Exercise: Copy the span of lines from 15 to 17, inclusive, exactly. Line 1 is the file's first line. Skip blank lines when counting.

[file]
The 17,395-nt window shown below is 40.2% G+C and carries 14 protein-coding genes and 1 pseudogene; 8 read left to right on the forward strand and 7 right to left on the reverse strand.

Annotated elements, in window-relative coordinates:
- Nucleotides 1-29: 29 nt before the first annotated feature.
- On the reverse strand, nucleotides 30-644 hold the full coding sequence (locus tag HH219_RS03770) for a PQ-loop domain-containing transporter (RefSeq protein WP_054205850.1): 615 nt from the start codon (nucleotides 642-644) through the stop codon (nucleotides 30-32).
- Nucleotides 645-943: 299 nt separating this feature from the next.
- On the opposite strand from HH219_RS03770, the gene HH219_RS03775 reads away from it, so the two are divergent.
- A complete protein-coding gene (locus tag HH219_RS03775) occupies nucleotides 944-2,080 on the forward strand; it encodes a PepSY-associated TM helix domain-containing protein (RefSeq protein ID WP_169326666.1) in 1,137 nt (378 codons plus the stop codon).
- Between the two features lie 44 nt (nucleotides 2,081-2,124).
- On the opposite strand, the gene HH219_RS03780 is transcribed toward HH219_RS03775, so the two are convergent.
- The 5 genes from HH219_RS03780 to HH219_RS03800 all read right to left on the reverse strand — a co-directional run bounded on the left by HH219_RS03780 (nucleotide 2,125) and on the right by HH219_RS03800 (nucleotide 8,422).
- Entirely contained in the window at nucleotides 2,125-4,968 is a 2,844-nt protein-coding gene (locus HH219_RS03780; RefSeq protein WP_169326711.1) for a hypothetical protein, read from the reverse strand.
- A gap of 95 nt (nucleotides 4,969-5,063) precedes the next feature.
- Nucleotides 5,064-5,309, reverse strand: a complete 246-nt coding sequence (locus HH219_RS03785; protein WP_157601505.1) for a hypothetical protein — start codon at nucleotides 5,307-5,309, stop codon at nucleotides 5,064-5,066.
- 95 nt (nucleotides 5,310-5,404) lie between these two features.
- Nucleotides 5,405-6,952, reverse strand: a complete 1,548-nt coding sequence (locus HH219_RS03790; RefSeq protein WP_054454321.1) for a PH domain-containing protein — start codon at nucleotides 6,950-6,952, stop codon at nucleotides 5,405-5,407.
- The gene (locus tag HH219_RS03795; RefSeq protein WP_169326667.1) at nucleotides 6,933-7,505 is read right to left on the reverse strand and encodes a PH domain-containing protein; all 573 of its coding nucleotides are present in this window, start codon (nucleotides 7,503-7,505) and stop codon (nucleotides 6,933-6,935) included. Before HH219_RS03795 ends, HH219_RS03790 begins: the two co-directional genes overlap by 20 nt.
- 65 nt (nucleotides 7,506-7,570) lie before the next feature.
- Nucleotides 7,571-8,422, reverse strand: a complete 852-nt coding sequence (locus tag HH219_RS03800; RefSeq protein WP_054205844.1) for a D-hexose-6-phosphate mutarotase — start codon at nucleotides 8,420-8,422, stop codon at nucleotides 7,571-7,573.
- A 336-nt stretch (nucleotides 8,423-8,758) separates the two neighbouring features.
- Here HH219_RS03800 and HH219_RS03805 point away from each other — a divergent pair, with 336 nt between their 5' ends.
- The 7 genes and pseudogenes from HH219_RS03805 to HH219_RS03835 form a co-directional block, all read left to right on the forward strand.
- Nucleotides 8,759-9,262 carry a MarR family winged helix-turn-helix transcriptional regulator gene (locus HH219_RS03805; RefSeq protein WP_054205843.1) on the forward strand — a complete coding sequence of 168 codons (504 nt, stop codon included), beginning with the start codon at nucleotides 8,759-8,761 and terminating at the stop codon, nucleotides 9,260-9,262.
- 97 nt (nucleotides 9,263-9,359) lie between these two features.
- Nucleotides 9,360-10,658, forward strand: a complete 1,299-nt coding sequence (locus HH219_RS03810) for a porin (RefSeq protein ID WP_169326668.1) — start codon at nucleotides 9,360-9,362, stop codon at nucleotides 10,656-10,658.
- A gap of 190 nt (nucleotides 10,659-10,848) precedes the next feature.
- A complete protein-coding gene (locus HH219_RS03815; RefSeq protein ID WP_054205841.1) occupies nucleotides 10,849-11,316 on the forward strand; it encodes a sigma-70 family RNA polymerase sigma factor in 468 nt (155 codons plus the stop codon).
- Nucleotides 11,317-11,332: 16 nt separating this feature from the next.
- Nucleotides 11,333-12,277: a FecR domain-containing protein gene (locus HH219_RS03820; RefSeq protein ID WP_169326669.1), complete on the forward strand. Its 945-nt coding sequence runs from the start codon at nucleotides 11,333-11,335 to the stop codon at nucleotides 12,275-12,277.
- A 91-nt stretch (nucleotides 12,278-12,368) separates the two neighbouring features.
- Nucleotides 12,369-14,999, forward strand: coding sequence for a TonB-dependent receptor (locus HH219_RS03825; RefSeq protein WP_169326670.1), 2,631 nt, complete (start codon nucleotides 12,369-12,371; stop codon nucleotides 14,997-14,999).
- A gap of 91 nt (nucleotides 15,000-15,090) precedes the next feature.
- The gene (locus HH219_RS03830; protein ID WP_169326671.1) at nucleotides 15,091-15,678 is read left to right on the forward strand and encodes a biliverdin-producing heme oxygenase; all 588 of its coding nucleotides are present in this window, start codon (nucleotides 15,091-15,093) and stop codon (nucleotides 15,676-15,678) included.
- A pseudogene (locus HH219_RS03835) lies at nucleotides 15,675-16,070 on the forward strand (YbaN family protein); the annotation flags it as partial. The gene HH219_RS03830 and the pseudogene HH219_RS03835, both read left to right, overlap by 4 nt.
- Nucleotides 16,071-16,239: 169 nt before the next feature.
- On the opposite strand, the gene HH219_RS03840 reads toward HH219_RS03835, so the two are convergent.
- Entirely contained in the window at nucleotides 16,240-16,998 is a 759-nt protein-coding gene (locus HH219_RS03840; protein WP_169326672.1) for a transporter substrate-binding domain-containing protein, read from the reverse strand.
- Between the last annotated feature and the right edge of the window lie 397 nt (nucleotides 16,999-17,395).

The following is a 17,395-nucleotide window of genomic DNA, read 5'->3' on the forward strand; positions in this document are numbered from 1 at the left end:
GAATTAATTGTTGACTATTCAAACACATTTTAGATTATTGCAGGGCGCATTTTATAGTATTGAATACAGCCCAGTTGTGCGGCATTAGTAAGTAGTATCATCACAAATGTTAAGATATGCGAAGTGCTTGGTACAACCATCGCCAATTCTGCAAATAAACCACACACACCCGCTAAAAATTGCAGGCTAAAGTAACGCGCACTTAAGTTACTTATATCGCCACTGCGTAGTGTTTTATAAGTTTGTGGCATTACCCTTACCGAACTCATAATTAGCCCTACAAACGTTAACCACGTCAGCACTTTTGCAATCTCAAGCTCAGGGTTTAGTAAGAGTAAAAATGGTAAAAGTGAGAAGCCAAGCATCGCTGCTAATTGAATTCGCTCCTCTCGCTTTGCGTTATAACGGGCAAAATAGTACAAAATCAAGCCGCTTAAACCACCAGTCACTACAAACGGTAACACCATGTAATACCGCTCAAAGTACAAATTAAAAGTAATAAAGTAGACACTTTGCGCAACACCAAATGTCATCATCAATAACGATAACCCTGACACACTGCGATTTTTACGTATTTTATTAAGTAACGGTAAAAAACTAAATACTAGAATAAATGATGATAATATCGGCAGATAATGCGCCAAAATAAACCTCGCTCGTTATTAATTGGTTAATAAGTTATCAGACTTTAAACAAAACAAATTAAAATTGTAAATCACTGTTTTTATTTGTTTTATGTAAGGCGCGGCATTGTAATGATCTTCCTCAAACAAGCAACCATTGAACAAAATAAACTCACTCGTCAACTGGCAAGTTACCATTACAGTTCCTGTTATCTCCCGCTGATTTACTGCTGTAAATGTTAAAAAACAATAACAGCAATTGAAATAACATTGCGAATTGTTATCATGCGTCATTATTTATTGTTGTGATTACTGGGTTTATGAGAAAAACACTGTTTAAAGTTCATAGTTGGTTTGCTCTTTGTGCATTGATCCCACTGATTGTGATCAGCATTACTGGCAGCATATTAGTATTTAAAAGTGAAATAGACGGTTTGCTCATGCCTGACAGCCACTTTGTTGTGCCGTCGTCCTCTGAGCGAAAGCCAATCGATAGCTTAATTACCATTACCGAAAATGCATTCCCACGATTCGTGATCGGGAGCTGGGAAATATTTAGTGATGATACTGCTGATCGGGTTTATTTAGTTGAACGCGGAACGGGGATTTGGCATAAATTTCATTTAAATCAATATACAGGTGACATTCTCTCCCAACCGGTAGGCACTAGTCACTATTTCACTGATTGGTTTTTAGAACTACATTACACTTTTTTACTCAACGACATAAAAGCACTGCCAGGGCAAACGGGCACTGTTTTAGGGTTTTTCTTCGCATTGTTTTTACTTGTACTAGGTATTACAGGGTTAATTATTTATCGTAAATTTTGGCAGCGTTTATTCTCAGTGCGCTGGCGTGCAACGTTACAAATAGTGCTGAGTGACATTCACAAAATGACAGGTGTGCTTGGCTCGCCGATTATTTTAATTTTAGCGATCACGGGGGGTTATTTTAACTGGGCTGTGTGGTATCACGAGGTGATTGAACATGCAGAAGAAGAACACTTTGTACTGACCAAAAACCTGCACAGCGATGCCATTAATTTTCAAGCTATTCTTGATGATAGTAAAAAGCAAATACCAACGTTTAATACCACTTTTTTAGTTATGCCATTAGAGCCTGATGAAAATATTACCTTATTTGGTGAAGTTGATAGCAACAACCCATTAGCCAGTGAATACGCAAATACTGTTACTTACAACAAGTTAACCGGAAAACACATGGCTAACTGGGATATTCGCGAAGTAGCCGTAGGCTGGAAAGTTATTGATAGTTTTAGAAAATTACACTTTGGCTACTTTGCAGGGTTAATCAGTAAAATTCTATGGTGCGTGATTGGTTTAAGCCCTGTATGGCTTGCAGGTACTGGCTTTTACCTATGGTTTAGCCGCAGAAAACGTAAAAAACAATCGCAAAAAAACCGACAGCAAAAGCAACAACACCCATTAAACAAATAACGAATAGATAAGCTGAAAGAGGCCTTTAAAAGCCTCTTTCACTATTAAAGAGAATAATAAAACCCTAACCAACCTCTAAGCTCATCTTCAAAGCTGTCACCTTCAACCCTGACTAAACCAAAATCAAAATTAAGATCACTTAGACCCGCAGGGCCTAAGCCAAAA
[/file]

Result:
- Nucleotides 5,405-6,952, reverse strand: a complete 1,548-nt coding sequence (locus HH219_RS03790; RefSeq protein WP_054454321.1) for a PH domain-containing protein — start codon at nucleotides 6,950-6,952, stop codon at nucleotides 5,405-5,407.
- The gene (locus tag HH219_RS03795; RefSeq protein WP_169326667.1) at nucleotides 6,933-7,505 is read right to left on the reverse strand and encodes a PH domain-containing protein; all 573 of its coding nucleotides are present in this window, start codon (nucleotides 7,503-7,505) and stop codon (nucleotides 6,933-6,935) included. Before HH219_RS03795 ends, HH219_RS03790 begins: the two co-directional genes overlap by 20 nt.
- 65 nt (nucleotides 7,506-7,570) lie before the next feature.